As case numbers due to Omicron have soared, some countries, including the United States https://www.reuters.com/world/us/cdc-cuts-quarantine-time-all-americans-with-covid-19-5-days-2021-12-27, have cut down isolation or quarantine periods in a bid to allow asymptomatic people to return to work or school.

Mahamud said that leaders should decide based on the strength of the local epidemic, saying Western countries with very high case numbers might consider trimming isolation periods to keep basic services functioning.

However, places that have largely shut it out would do better to maintain the full 14-day quarantine period.

“If your numbers are very small, you better be invested in keeping that number very, very low.”

 

(Reporting by Emma Farge and Mrinalika Roy in Bangalore; Editing by Andrew Cawthorne and Alex Richardson)

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Patients with COVID in Fraser Health may now share hospital rooms with uninfected – Chilliwack Progress – Chilliwack Progress

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A policy introduced to hospital staff last Friday by Fraser Health means some COVID-19 positive patients can share rooms with fully-vaccinated patients who are not infected with the virus.

Black Press received a copy of the memo issued Jan. 14 to staff at Chilliwack General Hospital (CGH) announcing the revised recommendations “for COVID-19 patient placement in acute care settings.”

The memo states that due to evolving epidemiology of the Omicron variant, and that “this virus generally causes mild disease,” areas for COVID patients will be reserved for only those with significant respiratory symptoms.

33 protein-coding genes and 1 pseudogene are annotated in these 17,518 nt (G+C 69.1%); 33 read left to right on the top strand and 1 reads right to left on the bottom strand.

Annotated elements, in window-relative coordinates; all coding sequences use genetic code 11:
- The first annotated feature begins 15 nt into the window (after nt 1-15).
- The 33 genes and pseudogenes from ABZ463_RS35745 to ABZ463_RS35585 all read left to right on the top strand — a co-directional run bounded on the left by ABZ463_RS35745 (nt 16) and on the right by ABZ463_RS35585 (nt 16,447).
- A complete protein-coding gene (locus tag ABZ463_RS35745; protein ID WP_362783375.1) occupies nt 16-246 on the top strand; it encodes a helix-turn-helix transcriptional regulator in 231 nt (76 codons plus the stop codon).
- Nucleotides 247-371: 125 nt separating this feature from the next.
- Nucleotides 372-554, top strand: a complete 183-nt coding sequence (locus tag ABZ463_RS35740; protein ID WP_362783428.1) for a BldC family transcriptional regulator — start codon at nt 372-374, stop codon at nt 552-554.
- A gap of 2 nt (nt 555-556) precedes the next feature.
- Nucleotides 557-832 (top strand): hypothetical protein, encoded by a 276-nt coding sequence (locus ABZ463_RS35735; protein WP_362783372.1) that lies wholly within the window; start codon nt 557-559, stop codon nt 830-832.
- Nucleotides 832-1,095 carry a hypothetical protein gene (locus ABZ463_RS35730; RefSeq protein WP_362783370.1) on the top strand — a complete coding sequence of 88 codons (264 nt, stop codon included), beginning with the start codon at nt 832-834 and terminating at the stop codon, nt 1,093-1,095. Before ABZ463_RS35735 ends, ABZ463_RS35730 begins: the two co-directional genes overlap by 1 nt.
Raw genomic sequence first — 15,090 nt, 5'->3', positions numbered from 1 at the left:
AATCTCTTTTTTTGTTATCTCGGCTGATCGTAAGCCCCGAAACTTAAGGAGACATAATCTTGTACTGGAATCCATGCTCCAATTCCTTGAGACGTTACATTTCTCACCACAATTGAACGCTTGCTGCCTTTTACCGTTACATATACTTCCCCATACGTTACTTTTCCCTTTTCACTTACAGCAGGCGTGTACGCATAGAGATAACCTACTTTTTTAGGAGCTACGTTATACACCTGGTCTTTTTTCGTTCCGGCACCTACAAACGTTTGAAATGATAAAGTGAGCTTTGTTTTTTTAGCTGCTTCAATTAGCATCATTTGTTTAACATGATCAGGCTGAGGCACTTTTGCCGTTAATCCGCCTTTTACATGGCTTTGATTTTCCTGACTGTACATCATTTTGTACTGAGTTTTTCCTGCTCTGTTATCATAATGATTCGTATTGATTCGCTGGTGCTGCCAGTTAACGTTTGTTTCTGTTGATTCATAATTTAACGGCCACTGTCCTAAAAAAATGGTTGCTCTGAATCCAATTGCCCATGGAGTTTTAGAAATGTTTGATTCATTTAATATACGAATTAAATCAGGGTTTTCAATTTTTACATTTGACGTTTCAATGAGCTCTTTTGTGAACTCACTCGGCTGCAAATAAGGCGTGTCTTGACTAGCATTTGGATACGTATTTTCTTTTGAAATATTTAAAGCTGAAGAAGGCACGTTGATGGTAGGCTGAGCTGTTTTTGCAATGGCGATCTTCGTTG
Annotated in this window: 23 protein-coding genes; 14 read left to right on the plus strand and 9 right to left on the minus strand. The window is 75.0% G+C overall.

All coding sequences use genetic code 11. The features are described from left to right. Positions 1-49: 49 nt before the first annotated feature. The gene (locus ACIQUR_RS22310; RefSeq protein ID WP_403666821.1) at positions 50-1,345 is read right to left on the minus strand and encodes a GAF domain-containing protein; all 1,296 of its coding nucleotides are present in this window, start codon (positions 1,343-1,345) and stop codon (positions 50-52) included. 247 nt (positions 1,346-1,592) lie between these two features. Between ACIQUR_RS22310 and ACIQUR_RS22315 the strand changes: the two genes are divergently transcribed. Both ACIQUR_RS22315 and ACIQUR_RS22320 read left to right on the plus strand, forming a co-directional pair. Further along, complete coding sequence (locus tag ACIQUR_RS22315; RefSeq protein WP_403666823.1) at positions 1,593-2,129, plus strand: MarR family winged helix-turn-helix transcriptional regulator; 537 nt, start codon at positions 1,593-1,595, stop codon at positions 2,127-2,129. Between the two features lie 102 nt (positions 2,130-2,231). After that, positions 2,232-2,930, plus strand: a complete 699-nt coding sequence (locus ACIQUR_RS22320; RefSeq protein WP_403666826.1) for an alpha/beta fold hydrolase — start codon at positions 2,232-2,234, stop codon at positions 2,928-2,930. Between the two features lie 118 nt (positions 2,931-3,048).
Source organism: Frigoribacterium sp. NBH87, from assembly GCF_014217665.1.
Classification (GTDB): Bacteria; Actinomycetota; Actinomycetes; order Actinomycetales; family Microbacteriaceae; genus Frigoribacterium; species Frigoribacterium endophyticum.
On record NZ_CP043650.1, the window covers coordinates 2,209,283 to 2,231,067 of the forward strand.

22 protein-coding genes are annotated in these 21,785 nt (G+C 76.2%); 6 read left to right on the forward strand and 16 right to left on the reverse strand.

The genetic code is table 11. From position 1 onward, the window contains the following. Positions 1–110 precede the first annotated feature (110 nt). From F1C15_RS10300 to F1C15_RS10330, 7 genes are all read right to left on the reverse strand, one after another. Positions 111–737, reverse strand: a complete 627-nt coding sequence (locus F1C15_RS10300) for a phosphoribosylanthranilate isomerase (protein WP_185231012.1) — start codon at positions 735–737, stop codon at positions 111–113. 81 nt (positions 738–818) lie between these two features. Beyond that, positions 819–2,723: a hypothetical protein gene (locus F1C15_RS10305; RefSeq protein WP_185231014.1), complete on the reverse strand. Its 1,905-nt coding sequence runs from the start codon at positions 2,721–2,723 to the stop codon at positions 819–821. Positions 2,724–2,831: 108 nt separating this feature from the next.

“A single occupancy room… is the preferred accommodation for any patients with respiratory symptoms. If a single occupancy room is not available, accommodate the patient in a multi-bed room ensuring at least two metres of space from other beds.

“Place COVID-19 positive patients only with fully vaccinated roommates.”

Hospital staff are directed to follow Infection Prevention and Control (IPC) droplet precaution guidelines, and the memo made it clear that COVID-positive patients should not share a room with immunocompromised patients, patients with chronic cardiac or respiratory disease, newborns, or others with respiratory illnesses.

At a briefing Friday morning with Health Minister Adrian Dix and Public Health Officer Dr. Bonnie Henry, Black Press asked about the rationale behind this revised policy, and she made it clear it was not unique to CGH.

Henry said the increased number of people being admitted to hospitals means that space is at a premium, and this policy helps maximize space with additional precautions in place.

She said the type of COVID-positive patients who might be placed with a non-COVID patient are those who come to hospitals for other reasons, they are tested, and the positive result is considered “incidental” to the reason they are in hospital.

“That is an infection prevention control team decision made at a hospital by hospital, and actually room by room and ward by ward basis, depending on the needs in that facility.”

Dix added that yesterday there were 891 people hospitalized in the province with COVID-19, and the pre-Omicron record was 500.

“When you have a lot of people in the hospital, you have to manage within the space you have and ensure infection control stays high and that’s what our teams are doing across B.C.”